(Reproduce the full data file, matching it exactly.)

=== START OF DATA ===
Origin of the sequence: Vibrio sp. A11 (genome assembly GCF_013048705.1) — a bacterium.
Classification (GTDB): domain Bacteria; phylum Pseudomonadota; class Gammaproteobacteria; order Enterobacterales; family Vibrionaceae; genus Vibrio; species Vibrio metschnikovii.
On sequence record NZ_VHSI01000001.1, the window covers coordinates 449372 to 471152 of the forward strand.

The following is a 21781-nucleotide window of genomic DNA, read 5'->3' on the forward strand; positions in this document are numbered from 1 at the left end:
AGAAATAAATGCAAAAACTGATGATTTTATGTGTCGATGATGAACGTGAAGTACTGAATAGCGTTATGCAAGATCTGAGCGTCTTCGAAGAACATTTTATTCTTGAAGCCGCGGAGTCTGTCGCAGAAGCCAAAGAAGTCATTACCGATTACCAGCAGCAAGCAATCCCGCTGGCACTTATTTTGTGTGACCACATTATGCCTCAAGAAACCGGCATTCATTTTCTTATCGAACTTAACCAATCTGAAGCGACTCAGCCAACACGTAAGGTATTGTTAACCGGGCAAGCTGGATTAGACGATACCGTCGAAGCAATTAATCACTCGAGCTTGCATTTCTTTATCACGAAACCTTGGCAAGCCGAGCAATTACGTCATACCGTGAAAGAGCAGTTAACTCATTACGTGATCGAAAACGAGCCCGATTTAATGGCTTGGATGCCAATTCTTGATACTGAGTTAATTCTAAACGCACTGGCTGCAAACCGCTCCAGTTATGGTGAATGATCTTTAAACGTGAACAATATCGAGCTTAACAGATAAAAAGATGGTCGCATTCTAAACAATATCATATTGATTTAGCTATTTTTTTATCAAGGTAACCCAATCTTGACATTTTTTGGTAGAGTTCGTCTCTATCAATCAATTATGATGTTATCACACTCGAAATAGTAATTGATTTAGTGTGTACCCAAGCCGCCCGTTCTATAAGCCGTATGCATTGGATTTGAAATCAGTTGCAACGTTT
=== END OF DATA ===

Origin of the sequence: Vibrio sp. A11 (genome assembly GCF_013048705.1) — a bacterium.
Classification (GTDB): domain Bacteria; phylum Pseudomonadota; class Gammaproteobacteria; order Enterobacterales; family Vibrionaceae; genus Vibrio; species Vibrio metschnikovii.
On sequence record NZ_VHSI01000001.1, the window covers coordinates 449372 to 471152 of the forward strand.

The following is a 21781-nucleotide window of genomic DNA, read 5'->3' on the forward strand; positions in this document are numbered from 1 at the left end:
AGAAATAAATGCAAAAACTGATGATTTTATGTGTCGATGATGAACGTGAAGTACTGAATAGCGTTATGCAAGATCTGAGCGTCTTCGAAGAACATTTTATTCTTGAAGCCGCGGAGTCTGTCGCAGAAGCCAAAGAAGTCATTACCGATTACCAGCAGCAAGCAATCCCGCTGGCACTTATTTTGTGTGACCACATTATGCCTCAAGAAACCGGCATTCATTTTCTTATCGAACTTAACCAATCTGAAGCGACTCAGCCAACACGTAAGGTATTGTTAACCGGGCAAGCTGGATTAGACGATACCGTCGAAGCAATTAATCACTCGAGCTTGCATTTCTTTATCACGAAACCTTGGCAAGCCGAGCAATTACGTCATACCGTGAAAGAGCAGTTAACTCATTACGTGATCGAAAACGAGCCCGATTTAATGGCTTGGATGCCAATTCTTGATACTGAGTTAATTCTAAACGCACTGGCTGCAAACCGCTCCAGTTATGGTGAATGATCTTTAAACGTGAACAATATCGAGCTTAACAGATAAAAAGATGGTCGCATTCTAAACAATATCATATTGATTTAGCTATTTTTTTATCAAGGTAACCCAATCTTGACATTTTTTGGTAGAGTTCGTCTCTATCAATCAATTATGATGTTATCACACTCGAAATAGTAATTGATTTAGTGTGTACCCAAGCCGCCCGTTCTATAAGCCGTATGCATTGGATTTGAAATCAGTTGCAACGTTT